I am delighted to see contemporary art which is Australian and addresses taboo issues bringing them to light with light heartedness and humour.
In the next room is John’s new work, The Visceral Garden, consisting of more video masterpieces. John is now dressed in a red suit set against tall trees, amongst other sites of our beautiful Australian landscape.
These men dressed like clowns are very bold and Capra is hilarious! You just have to see it!
Guest Reviewer for Sixtoeight.net
24th May - 16th June 2013
Friday, May 24, 2013
Walking into the exhibition For the Love of Vermillion is like entering a kind of delicious visual twilight zone. The works shimmer and ooze, going in and out of eye shot and focus while the viewer circles the room. They pulsate with color and energy, teasing with a kind of essential life essence.
On leaving the gallery I found myself searching – and finding – pattern in everything. It could be as simple as a row of cushions in your home. You constantly glance at them, consciously or unconsciously, and they register, time and time again, as a visual trigger for not only home, but community, culture, taste and warmth. We depend upon these patterns, these colors, to anchor us in some way - to our family, our routine and our identity. Like the patterns and colors of the seasons, or the architecture in the country in which we live, or the summer dresses our mothers always wore. Pattern as a recognizable visual can represent comfort and familiarity. Pattern as an unrecognizable visual can represent disconnectedness, unfamiliarity and perhaps even discomfort.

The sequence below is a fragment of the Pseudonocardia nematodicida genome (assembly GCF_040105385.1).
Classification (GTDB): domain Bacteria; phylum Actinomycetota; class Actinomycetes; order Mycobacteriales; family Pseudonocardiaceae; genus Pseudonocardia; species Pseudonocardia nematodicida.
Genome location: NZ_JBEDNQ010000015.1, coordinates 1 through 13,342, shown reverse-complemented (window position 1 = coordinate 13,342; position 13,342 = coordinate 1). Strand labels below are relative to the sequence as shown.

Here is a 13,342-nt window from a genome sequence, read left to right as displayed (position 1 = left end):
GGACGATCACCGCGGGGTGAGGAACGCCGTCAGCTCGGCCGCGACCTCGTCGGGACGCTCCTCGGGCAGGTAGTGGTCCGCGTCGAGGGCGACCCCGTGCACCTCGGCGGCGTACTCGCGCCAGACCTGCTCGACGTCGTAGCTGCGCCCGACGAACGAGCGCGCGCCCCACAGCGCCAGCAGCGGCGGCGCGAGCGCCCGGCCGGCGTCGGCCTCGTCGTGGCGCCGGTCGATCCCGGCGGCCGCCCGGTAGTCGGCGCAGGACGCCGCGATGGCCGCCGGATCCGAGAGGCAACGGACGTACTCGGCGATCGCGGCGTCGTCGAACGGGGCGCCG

'Little Rocket' consists of a kind of arched patterning in varied hues of red. It has a subtle air of nostalgia, which is mysterious at first, until you realize that the repeated pattern evokes the tin rocket ship toys from the 50’s and 60’s. 'Inside' is the kind of work you feel you could fall into. It has a magnetic quality, appearing almost three-dimensional. Each square ‘space’ in the pattern is marked by four red squares, like columns viewed from above, flagging the multiple entrances like a visual version of a perpetual state of flux or confusion.
For the Love of Vermillion is a slight deviation from previous exhibitions Buret has produced, although the visual component – i.e. geometric color-filled patterns – remains a constant. In 2010, in the series Stolen Geometry form the Gardens of Love, Buret worked with map fragments, weaving them into her pattern work in order to explore displacement and the search for refuge. Shredded and reconstructed government documents such as visas and passports were used for her 2008 exhibition, Portraits of the Unknown, with the intention of bringing to light current international debates on border protection and refugees.